People in Northamptonshire can support the victims of the Grenfell Tower fire by visiting British Red Cross shops in the county which have begun selling excess clothes donated by the community in West London.
The shops in Daventry, Duston, Kettering, Kingsley Park Terrace, Kingsthorpe, Northampton and Wellingborough are all participating in the scheme.
The community's generosity led to excess donations filling 40,000 boxes and 107 lorries, equivalent to three football pitches. The best of the new clothes donated have been offered to the victims for them to choose from, and now 'Shop for Grenfell' will see Red Cross shops across the country turn the stock into valuable funds.
Every penny raised will be added to the £3.2 million the charity has already raised for its London Fire Relief Fund.
Antoni Starczewski, area retail manager for the British Red Cross in Northamptonshire, said: "Our shoppers in Northamptonshire are always generous when we have a big appeal, but this time the disaster is very close to home. The Grenfell fire has touched people everywhere, and I'm glad we can do our bit to help. I think shoppers here will be glad to support us."
Red Cross teams were on the ground at Grenfell after the fire, providing practical and emotional support to the victims and helping to coordinate the running of the Grenfell Community Assistance Centre.
Trained Red Cross volunteers travelled to London from all over the country to ensure support was available for all who needed it. The charity is now focused on outreach work, running a telephone support line, and sorting and distributing donations.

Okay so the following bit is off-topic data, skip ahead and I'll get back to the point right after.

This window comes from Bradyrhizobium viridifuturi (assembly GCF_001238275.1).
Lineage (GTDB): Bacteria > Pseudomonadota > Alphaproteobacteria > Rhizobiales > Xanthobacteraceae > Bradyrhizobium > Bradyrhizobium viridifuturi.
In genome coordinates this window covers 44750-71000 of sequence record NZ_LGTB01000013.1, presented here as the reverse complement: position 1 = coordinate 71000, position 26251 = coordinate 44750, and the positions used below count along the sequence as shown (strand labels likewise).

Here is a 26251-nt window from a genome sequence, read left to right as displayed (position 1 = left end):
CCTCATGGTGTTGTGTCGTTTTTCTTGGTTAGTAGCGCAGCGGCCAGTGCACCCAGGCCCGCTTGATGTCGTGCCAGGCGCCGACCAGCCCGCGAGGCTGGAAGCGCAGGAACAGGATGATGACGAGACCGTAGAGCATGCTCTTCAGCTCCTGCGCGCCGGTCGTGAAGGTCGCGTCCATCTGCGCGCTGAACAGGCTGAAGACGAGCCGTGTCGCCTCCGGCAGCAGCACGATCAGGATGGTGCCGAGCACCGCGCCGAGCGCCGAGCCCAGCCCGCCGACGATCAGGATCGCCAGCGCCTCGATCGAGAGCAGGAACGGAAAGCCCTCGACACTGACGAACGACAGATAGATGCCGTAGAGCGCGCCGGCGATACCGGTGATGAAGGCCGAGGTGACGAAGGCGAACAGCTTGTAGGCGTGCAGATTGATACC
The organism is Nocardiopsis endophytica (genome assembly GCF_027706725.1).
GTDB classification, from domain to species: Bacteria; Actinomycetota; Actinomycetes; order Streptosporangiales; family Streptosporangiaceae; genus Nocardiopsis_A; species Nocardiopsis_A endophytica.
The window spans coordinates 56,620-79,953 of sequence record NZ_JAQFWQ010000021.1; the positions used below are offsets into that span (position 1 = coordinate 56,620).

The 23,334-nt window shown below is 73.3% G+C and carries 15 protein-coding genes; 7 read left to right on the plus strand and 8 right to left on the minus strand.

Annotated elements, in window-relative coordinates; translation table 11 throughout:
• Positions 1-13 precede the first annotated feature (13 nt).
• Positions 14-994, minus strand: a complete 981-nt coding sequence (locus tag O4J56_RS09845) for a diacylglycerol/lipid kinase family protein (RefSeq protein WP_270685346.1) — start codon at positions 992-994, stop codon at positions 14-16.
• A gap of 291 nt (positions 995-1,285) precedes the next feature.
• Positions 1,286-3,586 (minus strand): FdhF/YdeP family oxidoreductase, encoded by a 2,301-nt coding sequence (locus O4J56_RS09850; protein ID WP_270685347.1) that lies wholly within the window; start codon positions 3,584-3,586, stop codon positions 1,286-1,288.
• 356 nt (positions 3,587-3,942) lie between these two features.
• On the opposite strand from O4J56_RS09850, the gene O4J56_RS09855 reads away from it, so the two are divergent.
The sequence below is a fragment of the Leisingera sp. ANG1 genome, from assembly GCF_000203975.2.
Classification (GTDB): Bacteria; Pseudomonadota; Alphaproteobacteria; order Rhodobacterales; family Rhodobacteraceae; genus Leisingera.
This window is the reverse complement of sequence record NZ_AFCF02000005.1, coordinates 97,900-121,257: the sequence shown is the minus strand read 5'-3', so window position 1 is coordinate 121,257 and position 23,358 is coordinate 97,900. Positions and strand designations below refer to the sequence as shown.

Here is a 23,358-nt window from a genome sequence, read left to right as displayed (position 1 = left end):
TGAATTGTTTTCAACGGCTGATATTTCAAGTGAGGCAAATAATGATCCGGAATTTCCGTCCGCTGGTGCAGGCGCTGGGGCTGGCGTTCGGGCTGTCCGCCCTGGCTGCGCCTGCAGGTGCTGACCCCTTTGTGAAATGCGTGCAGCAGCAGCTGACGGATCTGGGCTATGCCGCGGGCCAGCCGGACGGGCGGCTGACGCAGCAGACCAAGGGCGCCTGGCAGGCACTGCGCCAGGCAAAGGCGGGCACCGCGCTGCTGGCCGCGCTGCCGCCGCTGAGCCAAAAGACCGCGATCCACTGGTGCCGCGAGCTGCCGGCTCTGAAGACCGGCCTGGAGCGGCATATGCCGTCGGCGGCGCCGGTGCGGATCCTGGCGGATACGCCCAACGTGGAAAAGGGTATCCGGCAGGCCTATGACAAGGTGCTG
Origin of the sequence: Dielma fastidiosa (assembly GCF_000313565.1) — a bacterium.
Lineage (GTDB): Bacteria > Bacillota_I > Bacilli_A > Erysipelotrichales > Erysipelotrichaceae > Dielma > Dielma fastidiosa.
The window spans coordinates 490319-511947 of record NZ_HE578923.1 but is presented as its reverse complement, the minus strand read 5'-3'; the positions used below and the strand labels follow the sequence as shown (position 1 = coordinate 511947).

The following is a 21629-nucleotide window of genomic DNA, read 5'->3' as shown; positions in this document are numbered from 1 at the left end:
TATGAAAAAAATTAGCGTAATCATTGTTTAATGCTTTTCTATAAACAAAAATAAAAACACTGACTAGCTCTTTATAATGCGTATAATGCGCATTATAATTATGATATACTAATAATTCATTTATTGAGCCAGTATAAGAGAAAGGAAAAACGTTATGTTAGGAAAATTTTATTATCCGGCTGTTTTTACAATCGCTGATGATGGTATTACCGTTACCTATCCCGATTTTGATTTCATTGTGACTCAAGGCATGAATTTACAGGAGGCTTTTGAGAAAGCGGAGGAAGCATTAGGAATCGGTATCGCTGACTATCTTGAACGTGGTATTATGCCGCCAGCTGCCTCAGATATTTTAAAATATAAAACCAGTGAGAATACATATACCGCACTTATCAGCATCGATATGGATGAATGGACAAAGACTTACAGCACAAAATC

British Red Cross chief executive Mike Adamson said: "We have seen an incredible outpouring of donations for the people affected by the Grenfell Tower fire. We have taken stock of the scale of the donations and listened to what people think we should do with the excess clothes.
"'Shop for Grenfell' offers everyone an opportunity to make a difference, either through the items they have already donated or by shopping in one of our many shops across the UK. The goods will be converted into cash to help people who have been left bereaved, injured or homeless as a result of the fire. Every penny will go to those people."
The plan to sell excess donations in Red Cross shops has been backed by local community groups, including Notting Hill Methodist Church and Rugby Portobello Trust, who have passed their surplus donations to the Red Cross to distribute and sell. The charity has worked with partners in the local community, Kensington and Chelsea council and thousands of volunteers, to help sort and distribute the donations, in the most complex logistical retail operation the Red Cross has ever attempted.
Paul Thompson, director of retail for the British Red Cross, said: "Buying from a Red Cross shop is a charitable act, and we are always grateful to shoppers who support our work in this way. I hope our friends in Northamptonshire will come and browse the new stock in their local shops, and help the victims of the Grenfell Tower fire at the same time."
The Red Cross will be using its experience of coordinating similar retail fundraisers after the Nepal earthquake and Typhoon Haiyan in the Philippines. But the scale of stock donations for Grenfell is greater than any the charity has co-ordinated before.